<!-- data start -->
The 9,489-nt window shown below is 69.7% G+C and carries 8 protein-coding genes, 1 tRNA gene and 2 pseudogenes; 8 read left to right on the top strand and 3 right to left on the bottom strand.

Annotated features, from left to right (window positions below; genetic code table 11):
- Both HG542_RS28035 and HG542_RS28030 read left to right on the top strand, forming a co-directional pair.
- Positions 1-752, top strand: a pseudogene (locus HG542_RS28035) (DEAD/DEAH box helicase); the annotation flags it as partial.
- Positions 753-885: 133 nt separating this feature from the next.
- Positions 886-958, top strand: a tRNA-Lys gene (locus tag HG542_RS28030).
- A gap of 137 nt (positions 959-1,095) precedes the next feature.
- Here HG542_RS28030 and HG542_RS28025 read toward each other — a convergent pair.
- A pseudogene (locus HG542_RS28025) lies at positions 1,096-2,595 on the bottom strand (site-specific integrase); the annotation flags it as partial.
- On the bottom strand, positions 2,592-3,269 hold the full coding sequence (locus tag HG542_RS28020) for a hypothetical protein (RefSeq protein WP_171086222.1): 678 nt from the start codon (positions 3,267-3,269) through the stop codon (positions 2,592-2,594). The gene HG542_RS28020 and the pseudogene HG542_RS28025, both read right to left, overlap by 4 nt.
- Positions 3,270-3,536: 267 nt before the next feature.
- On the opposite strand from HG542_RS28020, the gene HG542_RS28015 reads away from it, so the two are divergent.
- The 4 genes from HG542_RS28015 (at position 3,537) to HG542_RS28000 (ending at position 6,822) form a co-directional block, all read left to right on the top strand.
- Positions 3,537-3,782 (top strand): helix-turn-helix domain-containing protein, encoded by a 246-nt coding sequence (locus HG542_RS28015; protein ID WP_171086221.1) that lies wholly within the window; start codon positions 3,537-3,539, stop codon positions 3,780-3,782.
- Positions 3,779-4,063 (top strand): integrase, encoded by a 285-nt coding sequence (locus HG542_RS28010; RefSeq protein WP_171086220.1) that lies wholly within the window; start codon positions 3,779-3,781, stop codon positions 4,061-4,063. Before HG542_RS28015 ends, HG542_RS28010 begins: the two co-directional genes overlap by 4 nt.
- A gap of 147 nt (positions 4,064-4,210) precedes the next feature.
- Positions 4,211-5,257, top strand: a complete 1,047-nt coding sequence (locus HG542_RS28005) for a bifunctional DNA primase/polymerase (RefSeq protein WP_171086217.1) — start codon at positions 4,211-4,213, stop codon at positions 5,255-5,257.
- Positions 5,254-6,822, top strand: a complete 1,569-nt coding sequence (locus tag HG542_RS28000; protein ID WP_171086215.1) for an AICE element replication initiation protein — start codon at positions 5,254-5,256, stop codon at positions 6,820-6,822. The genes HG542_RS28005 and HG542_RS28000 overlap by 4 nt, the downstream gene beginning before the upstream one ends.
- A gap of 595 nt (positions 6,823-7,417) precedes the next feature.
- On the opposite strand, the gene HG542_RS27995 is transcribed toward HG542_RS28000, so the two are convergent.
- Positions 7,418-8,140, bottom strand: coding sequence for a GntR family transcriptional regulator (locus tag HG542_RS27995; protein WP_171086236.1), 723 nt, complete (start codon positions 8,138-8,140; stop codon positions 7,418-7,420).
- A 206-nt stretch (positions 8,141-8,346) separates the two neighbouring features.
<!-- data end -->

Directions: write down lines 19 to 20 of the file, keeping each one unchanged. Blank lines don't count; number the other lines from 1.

- A gap of 595 nt (positions 6,823-7,417) precedes the next feature.
- On the opposite strand, the gene HG542_RS27995 is transcribed toward HG542_RS28000, so the two are convergent.